I've just started reading the classic Hochuli/Kinross book Designing books: practice and theory and although I'm really just a few pages in I'm already excited and encouraged to read on. It's already very interesting. Hochuli kicks off by exploring the concepts of symmetry and asymmetry and suggests the idea that what we tend to consider to be typographic symmetry is really, specifically and merely axial symmetry and that the original, broader idea of symmetry (referencing the word's Greek origin) is more about harmony and balance than what is actually bilateral similarity; inferring that a symmetrical page doesn't really have to have a central axis within it, about which the typography sits or have an exactly reflective layout. That's interesting isn't it? Hochuli, being Hochuli, goes on to argue that bilateral symmetry isn't really symmetrical in the way we think it is anyway because if you look at it in detail (as Hochuli does) the words of course, aren't bilaterally symmetrical.
Another, related, thing he explains is that while many consider the starting point for book design to be the double page spread, it is in fact the central spine axis and the relationship of elements to it. I'd never thought about that before. But then, I'm not a book designer...perhaps all this is common knowledge to those that are.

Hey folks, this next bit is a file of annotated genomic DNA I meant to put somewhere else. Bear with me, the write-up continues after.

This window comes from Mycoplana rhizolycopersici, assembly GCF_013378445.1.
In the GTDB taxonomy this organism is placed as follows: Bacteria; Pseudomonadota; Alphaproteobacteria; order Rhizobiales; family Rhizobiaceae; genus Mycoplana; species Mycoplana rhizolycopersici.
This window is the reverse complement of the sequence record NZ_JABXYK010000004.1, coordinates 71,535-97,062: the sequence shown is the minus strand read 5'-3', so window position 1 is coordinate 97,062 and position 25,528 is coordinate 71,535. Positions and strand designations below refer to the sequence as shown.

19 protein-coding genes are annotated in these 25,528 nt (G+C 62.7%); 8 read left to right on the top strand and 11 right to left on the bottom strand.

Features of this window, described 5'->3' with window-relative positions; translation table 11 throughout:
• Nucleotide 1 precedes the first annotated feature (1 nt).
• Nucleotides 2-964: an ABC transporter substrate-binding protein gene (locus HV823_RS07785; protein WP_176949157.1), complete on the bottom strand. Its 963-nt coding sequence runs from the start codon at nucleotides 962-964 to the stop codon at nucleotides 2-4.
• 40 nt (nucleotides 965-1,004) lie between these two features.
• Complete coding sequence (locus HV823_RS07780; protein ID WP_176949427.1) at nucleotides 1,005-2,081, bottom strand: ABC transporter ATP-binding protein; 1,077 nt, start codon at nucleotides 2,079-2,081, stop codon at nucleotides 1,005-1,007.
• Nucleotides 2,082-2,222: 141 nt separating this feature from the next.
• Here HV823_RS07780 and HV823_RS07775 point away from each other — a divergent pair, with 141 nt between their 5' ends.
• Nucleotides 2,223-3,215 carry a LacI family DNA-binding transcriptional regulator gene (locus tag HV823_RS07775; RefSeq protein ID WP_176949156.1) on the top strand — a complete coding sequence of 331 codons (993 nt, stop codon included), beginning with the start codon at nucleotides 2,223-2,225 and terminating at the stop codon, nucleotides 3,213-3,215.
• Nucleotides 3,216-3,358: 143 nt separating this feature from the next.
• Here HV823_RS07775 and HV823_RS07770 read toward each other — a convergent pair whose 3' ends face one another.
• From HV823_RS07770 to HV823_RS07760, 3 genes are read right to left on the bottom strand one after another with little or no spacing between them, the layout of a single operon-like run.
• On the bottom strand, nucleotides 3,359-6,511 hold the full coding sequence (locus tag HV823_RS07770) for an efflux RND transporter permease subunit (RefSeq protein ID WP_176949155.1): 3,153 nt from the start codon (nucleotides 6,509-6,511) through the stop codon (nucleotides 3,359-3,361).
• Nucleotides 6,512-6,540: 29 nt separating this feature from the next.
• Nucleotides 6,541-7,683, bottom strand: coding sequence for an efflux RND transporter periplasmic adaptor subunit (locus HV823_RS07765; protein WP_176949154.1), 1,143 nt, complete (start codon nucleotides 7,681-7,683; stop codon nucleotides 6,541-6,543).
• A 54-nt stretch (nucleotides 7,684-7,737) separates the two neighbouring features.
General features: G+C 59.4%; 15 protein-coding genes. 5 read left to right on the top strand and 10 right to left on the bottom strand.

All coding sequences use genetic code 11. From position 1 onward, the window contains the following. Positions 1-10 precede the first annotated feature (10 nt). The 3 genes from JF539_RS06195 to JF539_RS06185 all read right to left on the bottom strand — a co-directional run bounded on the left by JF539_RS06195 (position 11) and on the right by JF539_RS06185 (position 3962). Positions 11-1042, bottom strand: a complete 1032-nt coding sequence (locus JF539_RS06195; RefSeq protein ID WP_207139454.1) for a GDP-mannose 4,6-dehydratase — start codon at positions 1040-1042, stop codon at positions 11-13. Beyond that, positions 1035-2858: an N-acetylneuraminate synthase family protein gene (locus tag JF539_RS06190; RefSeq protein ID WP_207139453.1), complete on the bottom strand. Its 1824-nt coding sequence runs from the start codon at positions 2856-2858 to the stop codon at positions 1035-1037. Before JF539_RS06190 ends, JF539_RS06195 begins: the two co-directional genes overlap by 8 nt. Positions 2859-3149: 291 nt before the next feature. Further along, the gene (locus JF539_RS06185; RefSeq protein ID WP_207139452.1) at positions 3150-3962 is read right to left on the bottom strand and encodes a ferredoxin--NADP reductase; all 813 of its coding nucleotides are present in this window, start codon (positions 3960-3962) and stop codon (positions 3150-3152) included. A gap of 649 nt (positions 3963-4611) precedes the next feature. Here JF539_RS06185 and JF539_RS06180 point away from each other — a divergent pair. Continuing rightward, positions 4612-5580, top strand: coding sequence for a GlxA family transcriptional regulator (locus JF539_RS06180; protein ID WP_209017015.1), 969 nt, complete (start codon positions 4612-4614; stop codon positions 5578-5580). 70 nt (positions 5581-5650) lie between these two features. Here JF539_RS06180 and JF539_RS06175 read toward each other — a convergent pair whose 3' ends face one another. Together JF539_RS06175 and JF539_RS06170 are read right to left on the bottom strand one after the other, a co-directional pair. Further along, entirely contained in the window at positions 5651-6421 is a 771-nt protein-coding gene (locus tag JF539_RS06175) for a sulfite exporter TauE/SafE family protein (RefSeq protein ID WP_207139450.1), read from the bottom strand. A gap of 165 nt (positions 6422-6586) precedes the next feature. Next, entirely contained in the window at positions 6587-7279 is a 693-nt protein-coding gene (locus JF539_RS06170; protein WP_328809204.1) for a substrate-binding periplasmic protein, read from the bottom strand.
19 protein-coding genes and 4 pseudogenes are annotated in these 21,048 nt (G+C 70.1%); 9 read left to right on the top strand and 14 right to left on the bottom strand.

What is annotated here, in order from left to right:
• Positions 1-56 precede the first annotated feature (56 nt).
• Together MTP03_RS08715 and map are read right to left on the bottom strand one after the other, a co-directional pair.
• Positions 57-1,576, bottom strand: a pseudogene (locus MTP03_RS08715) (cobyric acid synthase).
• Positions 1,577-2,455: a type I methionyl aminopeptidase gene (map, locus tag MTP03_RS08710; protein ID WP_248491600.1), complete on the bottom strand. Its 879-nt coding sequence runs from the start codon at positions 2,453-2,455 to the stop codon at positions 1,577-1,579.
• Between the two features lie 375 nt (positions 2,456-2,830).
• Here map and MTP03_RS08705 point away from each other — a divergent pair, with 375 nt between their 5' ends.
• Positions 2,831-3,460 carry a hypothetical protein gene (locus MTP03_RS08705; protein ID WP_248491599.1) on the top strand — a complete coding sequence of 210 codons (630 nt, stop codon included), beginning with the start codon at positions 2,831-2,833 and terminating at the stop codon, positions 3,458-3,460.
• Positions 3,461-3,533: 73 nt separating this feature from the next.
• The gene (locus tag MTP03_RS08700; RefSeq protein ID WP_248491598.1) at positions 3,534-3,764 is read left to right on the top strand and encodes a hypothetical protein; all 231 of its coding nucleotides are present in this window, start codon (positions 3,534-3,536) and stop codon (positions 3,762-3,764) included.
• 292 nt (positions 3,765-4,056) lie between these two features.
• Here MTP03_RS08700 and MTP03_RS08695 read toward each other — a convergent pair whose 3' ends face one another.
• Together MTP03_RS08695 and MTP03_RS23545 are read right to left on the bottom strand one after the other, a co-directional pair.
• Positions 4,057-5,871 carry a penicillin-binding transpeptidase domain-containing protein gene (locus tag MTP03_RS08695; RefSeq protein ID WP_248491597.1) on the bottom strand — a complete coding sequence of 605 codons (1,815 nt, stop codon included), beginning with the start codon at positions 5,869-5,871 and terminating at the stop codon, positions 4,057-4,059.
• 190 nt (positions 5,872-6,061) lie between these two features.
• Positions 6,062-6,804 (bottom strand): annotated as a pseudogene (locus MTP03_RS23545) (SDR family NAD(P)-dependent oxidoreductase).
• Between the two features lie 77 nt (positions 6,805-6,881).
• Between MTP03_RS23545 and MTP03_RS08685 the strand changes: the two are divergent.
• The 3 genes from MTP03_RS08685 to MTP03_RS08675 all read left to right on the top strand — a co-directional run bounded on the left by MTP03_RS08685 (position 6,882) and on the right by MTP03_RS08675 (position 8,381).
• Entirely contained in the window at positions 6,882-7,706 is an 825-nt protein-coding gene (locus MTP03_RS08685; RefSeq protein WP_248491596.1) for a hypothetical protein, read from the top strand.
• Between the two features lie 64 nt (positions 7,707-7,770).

And then there's a bit that I found most encouraging and reassuring to read. He talks about his modernist (Swiss) background and how his colleague, Rudolf Hostettler, helped him break away from it's dogma. Hochuli relates this to Tschichold and how he turned his back on modernism in favour of traditional typography. After a discussion with Hostettler, Hochuli realised that not everything could be dressed up in the trappings of modernism and that, in his own words, "...Tschichold was more than just a traitor to modernism..."; that rather than subscribing dogmatically to one particular orthodoxy it is better to find the most appropriate solution for the job in hand.
This seemed very important to me. Tschichold's call to "uphold the principle of identity between content and expression" formed the backbone of practically everything I've done as a designer and I always felt that while many, I think, see his shift in position to have been contradictory, I always thought he hadn't moved that far; he'd just decided to do a different kind of work; a kind of work more suited to traditional typography. I've always felt that he'd remained true to his "identity principle".
Not sure quite how valid that is; I'm not a design historian or anything, I've just read a bit of stuff here and there. Anyway, a great book so far. Hope it stays this interesting.